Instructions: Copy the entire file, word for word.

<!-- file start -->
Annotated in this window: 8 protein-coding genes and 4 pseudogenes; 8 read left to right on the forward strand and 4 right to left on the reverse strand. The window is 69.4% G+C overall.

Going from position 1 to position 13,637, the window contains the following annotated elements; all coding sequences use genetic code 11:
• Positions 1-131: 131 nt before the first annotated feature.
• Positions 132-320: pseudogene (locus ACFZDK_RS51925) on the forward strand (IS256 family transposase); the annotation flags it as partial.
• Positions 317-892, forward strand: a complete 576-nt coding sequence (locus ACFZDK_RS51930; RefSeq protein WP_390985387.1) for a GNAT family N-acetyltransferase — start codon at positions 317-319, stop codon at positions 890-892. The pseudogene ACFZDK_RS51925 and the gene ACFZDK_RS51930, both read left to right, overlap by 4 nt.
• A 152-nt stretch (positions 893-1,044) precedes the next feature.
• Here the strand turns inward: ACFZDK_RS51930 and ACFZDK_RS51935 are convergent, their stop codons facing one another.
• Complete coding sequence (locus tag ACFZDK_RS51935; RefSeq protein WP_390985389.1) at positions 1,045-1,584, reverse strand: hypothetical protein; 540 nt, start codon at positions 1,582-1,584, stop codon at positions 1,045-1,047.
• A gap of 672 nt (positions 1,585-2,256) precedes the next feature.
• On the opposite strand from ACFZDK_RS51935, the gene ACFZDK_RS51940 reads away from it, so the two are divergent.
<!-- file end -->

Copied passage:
Annotated in this window: 8 protein-coding genes and 4 pseudogenes; 8 read left to right on the forward strand and 4 right to left on the reverse strand. The window is 69.4% G+C overall.

Going from position 1 to position 13,637, the window contains the following annotated elements; all coding sequences use genetic code 11:
• Positions 1-131: 131 nt before the first annotated feature.
• Positions 132-320: pseudogene (locus ACFZDK_RS51925) on the forward strand (IS256 family transposase); the annotation flags it as partial.
• Positions 317-892, forward strand: a complete 576-nt coding sequence (locus ACFZDK_RS51930; RefSeq protein WP_390985387.1) for a GNAT family N-acetyltransferase — start codon at positions 317-319, stop codon at positions 890-892. The pseudogene ACFZDK_RS51925 and the gene ACFZDK_RS51930, both read left to right, overlap by 4 nt.
• A 152-nt stretch (positions 893-1,044) precedes the next feature.
• Here the strand turns inward: ACFZDK_RS51930 and ACFZDK_RS51935 are convergent, their stop codons facing one another.
• Complete coding sequence (locus tag ACFZDK_RS51935; RefSeq protein WP_390985389.1) at positions 1,045-1,584, reverse strand: hypothetical protein; 540 nt, start codon at positions 1,582-1,584, stop codon at positions 1,045-1,047.
• A gap of 672 nt (positions 1,585-2,256) precedes the next feature.
• On the opposite strand from ACFZDK_RS51935, the gene ACFZDK_RS51940 reads away from it, so the two are divergent.